Councillor’s show and tell of Limerick litter problem Something’s brewing on Nicholas Street NewsSaying ‘I do’ at City HallBy John Keogh – June 19, 2015 925 Print WhatsApp City Mayor vows to be a voice for all Email Linkedin Advertisement Happy ever after for Limerick’s last Metropolitan Mayor Twitter The council chamber in City Hallby Kathy [email protected] up for the weekly Limerick Post newsletter Sign Up COUPLES could soon be able to tie the knot in the council chamber at City Hall, thanks to a motion put forward by Cllr John Gilligan asking the local authority to make the building available as a venue for civil marriage.The Independent councillor told a meeting of the Metropolitan District that the recent marriage equality referendum had made the question of where to get married more prominent.“I believe that civil ceremonies should be held at City Hall. We have a beautiful chamber here in a beautiful setting. The only thing we have to change is our own mindset,” commented Cllr Gilligan.Cllr Marian Hurley (FG) said she agreed that the registry office at St Camillus’s Hospital was “quite dismal” but that she did not feel that City Hall was suitable for people “traipsing in in white dresses” while council staff were doing their work.Her party colleague Daniel Butler agreed and pointed out that “civil ceremonies can happen anywhere now”.However, Cllr John Loftus (AAA) said that as a photographer, he “couldn’t think of a nicer place to have a civil ceremony” and joked that it was one of the smartest ideas Cllr Gilligan had ever come up with.Limerick City and County Council deputy CEO Pat Dowling noted that the HSE must evaluate any venues before a civil ceremony is held there, and added that he would be happy to cooperate if they wished to evaluate City Hall as a prospective venue. TAGScity hallcivil marriageCllr Daniel ButlerCllr John GilliganCllr John LoftusCllr Marian HurleylimerickLimerick City and County Council Limerick Senator encourges public to attend meeting in Castletroy RELATED ARTICLESMORE FROM AUTHOR Council to look at reasons behind city business closures Facebook Previous articleShooting the breeze at County Limerick wind farmNext articleSoccer – Blues bottom at half time #loi John Keoghhttp://www.limerickpost.ie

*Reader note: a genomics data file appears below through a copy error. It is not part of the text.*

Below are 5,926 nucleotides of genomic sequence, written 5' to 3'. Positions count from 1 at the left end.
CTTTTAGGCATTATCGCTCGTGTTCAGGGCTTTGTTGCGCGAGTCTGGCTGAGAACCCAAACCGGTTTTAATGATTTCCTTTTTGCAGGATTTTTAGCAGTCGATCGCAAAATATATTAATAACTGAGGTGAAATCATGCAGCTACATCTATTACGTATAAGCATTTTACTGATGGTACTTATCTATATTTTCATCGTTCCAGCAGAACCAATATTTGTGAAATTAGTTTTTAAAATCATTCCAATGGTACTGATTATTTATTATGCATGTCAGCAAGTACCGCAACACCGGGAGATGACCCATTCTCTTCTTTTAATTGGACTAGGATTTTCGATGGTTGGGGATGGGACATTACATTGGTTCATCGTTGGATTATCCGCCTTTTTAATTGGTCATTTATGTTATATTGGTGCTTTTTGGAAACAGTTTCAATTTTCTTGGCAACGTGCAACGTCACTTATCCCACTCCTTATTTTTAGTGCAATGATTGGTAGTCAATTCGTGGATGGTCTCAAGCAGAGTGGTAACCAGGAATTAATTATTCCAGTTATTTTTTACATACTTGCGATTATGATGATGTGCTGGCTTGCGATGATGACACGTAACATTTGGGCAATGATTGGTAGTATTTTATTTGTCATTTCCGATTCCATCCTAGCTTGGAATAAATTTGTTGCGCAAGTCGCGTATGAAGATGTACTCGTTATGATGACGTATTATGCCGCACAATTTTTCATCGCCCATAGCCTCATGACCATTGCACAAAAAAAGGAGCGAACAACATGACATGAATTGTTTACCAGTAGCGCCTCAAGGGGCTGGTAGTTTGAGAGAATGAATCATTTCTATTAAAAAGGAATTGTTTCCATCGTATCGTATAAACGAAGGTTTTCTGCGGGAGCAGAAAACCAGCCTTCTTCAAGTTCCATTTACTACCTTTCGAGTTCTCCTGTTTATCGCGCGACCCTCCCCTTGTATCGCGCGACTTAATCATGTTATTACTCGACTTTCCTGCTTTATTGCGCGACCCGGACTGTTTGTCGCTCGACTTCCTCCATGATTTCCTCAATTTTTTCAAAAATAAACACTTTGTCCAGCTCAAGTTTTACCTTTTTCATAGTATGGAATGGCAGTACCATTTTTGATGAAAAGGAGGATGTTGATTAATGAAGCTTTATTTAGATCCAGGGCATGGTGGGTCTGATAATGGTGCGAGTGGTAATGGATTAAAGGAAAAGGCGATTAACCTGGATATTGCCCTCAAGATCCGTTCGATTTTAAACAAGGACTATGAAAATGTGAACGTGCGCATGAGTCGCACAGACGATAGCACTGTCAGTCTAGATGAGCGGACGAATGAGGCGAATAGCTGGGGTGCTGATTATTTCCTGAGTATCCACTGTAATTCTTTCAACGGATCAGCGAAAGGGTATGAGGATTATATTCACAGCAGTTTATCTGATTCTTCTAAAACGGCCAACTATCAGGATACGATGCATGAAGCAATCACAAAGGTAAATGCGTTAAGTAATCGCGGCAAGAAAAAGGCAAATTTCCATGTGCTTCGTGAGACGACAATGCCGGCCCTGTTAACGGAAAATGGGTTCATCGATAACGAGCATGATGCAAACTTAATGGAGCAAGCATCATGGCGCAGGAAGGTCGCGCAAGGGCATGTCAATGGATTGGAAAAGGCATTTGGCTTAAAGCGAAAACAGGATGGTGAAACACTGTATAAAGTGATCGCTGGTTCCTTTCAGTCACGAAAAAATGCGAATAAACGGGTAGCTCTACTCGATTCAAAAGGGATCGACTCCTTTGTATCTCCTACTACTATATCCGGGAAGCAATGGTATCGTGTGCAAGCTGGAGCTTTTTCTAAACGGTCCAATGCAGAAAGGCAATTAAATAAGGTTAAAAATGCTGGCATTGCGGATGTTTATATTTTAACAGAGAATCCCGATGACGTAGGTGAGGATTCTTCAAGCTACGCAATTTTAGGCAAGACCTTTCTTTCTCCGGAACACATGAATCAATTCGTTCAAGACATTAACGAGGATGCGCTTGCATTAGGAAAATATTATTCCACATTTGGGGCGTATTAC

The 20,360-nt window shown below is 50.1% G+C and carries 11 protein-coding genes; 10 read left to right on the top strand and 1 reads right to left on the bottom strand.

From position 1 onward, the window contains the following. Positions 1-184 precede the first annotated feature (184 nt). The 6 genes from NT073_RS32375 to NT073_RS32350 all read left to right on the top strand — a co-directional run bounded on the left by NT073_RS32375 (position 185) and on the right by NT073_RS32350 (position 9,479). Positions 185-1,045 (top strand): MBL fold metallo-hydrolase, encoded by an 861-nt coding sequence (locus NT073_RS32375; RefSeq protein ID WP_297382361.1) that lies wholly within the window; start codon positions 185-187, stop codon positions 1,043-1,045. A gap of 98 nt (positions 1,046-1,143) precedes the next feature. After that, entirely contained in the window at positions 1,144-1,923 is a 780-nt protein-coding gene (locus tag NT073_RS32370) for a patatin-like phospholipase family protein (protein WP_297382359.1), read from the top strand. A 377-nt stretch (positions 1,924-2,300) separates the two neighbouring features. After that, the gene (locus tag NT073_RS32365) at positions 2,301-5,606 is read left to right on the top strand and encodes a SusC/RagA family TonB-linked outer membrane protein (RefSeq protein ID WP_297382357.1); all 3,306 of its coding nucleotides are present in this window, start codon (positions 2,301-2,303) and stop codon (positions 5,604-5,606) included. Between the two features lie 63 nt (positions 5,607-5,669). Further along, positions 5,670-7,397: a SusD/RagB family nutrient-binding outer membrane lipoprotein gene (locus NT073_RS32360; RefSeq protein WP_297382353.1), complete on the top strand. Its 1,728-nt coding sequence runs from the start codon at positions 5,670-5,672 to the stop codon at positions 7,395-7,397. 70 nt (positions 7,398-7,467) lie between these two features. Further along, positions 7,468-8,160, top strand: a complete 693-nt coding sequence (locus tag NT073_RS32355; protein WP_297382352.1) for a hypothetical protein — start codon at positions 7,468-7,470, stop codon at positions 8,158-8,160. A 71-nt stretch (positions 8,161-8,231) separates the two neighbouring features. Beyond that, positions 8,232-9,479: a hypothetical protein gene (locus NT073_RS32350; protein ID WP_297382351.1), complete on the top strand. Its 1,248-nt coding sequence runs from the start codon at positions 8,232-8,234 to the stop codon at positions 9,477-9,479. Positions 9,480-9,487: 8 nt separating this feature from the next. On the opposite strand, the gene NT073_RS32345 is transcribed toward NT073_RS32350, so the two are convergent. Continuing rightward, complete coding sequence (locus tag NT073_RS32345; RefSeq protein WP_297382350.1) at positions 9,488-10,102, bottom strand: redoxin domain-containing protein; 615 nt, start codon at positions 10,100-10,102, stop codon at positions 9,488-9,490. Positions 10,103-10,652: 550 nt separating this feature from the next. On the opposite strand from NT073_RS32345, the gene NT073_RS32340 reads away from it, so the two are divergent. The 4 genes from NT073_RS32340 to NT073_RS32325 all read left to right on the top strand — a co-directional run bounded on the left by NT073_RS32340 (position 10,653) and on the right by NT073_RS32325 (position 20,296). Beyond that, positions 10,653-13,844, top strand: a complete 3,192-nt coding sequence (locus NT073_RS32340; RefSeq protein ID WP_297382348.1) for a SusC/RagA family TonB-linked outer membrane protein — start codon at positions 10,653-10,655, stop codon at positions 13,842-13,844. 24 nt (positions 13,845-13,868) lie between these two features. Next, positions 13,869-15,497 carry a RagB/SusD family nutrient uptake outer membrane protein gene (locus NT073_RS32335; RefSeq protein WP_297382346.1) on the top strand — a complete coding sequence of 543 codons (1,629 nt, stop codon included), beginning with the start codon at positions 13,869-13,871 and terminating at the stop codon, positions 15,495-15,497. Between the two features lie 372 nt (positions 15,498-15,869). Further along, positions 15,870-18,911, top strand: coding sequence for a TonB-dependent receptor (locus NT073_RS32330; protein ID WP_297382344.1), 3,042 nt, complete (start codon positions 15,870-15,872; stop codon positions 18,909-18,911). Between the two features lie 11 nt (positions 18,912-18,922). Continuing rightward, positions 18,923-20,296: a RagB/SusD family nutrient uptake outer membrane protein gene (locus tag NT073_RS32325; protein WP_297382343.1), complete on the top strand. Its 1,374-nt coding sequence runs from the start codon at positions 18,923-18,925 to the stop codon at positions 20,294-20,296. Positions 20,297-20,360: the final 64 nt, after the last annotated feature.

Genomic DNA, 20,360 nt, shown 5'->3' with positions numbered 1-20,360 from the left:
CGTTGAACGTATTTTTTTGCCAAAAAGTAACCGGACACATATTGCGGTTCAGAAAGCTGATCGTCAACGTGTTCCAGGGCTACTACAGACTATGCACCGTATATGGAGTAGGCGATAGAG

The Best Markets For Residential Property Investors 2 days ago Governmental Measures Target Expanded Access to Affordable Housing 2 days ago Demand Propels Home Prices Upward 2 days ago Share Save Previous: Housing Confidence High as 2017 Winds Down Next: Fannie Offers $10M for Affordable Housing Solutions Data Provider Black Knight to Acquire Top of Mind 2 days ago Which region in the U.S. lags behind in paying taxes on its residential and commercial property? According to the annual property tax payment analysis by LERETA, a leading national real estate tax and flood service provider, the data points to the Northeast, which leads the country with an 8.9 percent delinquency rate in residential and commercial property taxes. LERETA analyzed delinquency data on 58.2 million records across the U.S. and found a nationwide delinquency rate of 8.4 percent. Approximately 2,474 jurisdictions across the country were included in this year-end review. The Northeastern region scored higher than the national data, indicating a delinquency rate of 8.9 percent in this region. A little more than 800,000 of the more than 9 million parcels reviewed in the Northeastern region indicate property tax delinquency.The southern region also showed a high delinquency rate at 8.8 percent, or around 3.3 million of the 38.4 million records analyzed in this region. That again shows an average that’s well above the national delinquency rate.“We are in a unique position to analyze the effect of current assessor, tax amounts and delinquent data on a portfolio because of the sheer volume of data available to us,” John Walsh, CEO of LERETA, said. The Midwest region of the country scored lowest with a delinquency rate that was below the national average at 6.4 percent, or around 400,000 of the 6.4 million records analyzed in the region. The Western part of the U.S scored closer to the national average with a delinquency rate of 6.9 percent, or around 300,000 of the 4.3 million records analyzed by LERETA.This annual year-end analysis is designed to identify jurisdictions where property tax payments were not made by the economic loss date for the collecting agency. According to the report, an account becomes delinquent when the due date for a tax return or other established liability has passed and the amount due remains unpaid. Penalties and interest begin to accrue on the unpaid tax until the entire balance is paid in full. The Week Ahead: Nearing the Forbearance Exit 2 days ago Data Provider Black Knight to Acquire Top of Mind 2 days ago Delinquency Homeowners LARETA Northeast property tax records region U.S. 2017-12-19 Staff Writer Property Taxes a Struggle for Northeast Homeowners Related Articles Servicers Navigate the Post-Pandemic World 2 days ago The Best Markets For Residential Property Investors 2 days ago in Daily Dose, Featured, Market Studies, News Governmental Measures Target Expanded Access to Affordable Housing 2 days ago Home / Daily Dose / Property Taxes a Struggle for Northeast Homeowners Sign up for DS News Daily Subscribe Servicers Navigate the Post-Pandemic World 2 days ago December 19, 2017 1,610 Views Print This Post Tagged with: Delinquency Homeowners LARETA Northeast property tax records region U.S. Demand Propels Home Prices Upward 2 days ago